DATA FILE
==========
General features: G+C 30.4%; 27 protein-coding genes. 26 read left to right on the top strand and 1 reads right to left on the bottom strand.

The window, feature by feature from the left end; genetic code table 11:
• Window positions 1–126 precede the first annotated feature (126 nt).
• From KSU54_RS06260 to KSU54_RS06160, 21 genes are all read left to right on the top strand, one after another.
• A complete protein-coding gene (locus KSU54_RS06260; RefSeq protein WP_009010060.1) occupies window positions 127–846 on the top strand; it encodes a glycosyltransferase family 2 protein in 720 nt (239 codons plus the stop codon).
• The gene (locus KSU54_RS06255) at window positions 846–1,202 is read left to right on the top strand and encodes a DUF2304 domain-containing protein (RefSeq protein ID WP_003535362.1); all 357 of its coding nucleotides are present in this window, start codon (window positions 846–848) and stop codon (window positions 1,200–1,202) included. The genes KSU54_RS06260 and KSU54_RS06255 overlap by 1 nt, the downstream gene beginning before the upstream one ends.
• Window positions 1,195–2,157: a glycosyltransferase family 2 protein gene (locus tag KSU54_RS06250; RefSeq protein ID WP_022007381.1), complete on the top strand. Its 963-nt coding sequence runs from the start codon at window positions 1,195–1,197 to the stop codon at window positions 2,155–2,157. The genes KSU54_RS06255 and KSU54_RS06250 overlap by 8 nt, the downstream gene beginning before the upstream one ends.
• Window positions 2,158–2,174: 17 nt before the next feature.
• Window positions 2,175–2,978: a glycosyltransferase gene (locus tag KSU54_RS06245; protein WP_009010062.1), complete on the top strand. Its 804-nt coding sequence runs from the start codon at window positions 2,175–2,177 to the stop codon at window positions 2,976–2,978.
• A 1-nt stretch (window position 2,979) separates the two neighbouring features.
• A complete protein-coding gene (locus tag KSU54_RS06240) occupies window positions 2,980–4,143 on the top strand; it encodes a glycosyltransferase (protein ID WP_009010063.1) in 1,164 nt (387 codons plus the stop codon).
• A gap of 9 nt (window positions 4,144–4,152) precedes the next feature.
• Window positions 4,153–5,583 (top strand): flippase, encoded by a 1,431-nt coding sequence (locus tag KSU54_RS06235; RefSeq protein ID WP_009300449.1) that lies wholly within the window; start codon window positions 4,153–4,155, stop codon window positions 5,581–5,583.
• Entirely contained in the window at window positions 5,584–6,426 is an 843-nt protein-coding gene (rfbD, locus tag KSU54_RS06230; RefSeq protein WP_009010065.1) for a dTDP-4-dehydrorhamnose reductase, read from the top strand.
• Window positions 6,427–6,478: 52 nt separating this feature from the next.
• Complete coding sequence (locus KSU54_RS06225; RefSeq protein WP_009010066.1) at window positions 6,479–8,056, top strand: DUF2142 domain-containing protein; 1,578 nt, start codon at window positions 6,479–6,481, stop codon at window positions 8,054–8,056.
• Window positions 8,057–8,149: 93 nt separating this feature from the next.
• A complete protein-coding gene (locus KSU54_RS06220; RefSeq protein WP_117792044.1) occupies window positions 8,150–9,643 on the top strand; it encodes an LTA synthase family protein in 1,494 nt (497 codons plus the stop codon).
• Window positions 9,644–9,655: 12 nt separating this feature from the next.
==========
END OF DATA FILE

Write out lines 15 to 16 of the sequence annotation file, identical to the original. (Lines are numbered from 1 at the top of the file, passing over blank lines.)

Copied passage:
• Window positions 6,427–6,478: 52 nt separating this feature from the next.
• Complete coding sequence (locus KSU54_RS06225; RefSeq protein WP_009010066.1) at window positions 6,479–8,056, top strand: DUF2142 domain-containing protein; 1,578 nt, start codon at window positions 6,479–6,481, stop codon at window positions 8,054–8,056.